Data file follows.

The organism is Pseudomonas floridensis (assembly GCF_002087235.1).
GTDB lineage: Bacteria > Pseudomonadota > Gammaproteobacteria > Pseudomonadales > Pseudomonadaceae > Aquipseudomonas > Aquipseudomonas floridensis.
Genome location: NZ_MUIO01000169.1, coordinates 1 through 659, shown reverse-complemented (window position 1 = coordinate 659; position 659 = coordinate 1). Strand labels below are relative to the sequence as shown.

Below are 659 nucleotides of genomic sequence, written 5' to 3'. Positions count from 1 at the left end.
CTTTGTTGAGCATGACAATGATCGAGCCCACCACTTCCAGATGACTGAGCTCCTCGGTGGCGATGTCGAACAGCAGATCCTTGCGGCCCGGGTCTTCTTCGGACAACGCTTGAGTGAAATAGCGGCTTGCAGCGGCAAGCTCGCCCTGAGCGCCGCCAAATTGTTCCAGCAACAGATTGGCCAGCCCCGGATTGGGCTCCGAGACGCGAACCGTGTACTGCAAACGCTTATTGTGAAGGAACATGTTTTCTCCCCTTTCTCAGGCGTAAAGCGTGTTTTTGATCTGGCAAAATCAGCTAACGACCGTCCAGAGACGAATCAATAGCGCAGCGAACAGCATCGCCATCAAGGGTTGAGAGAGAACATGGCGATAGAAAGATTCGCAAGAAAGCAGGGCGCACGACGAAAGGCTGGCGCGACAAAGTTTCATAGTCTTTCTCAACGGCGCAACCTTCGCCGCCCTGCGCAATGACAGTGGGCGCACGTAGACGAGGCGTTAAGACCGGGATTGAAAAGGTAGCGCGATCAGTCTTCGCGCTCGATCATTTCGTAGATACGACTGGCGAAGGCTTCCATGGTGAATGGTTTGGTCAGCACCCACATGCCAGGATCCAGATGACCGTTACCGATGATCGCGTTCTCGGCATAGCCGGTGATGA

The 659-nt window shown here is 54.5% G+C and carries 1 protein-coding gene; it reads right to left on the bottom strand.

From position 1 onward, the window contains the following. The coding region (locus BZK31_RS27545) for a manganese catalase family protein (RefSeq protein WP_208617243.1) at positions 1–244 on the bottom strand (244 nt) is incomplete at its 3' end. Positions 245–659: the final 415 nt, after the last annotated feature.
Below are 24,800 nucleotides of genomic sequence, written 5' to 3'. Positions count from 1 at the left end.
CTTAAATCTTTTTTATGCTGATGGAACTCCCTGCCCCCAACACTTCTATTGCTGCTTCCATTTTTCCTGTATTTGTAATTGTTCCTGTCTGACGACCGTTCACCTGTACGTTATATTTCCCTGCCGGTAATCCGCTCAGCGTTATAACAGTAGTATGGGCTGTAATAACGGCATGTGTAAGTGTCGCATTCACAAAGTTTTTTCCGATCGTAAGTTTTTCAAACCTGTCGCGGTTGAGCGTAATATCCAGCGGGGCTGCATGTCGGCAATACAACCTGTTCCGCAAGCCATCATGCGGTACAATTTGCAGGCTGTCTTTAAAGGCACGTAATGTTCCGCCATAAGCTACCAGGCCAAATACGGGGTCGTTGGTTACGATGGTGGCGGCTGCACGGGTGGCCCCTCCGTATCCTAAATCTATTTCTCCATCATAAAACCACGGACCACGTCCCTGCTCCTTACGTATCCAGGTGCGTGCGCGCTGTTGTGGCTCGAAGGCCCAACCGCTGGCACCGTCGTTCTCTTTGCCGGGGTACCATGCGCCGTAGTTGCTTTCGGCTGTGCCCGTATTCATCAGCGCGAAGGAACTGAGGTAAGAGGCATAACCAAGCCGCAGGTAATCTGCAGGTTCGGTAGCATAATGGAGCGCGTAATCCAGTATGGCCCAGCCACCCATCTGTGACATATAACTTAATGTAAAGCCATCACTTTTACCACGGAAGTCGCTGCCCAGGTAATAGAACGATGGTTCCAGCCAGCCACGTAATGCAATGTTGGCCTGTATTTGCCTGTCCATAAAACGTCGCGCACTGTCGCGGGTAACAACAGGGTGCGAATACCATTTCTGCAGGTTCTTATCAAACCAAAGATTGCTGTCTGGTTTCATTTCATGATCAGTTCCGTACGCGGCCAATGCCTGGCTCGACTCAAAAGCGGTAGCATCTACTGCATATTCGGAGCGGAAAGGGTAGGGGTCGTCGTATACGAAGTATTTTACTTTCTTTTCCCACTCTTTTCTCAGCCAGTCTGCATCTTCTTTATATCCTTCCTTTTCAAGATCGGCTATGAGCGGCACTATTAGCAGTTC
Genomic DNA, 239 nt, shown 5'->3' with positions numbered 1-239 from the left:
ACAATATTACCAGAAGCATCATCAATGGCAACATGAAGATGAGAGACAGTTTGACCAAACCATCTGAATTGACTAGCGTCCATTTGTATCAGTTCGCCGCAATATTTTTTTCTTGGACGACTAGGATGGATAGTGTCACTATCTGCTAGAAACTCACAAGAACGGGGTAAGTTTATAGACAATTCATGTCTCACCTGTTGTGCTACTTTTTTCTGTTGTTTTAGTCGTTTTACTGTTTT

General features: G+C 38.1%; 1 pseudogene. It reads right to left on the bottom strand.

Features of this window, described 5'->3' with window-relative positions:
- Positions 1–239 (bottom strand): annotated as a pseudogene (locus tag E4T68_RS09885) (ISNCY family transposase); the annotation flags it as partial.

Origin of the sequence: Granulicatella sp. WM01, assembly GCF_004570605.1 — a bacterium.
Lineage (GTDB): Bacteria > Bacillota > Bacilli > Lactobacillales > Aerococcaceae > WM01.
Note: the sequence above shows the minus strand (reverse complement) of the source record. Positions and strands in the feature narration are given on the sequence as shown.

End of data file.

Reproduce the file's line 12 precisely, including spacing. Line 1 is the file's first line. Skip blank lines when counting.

General features: G+C 38.1%; 1 pseudogene. It reads right to left on the bottom strand.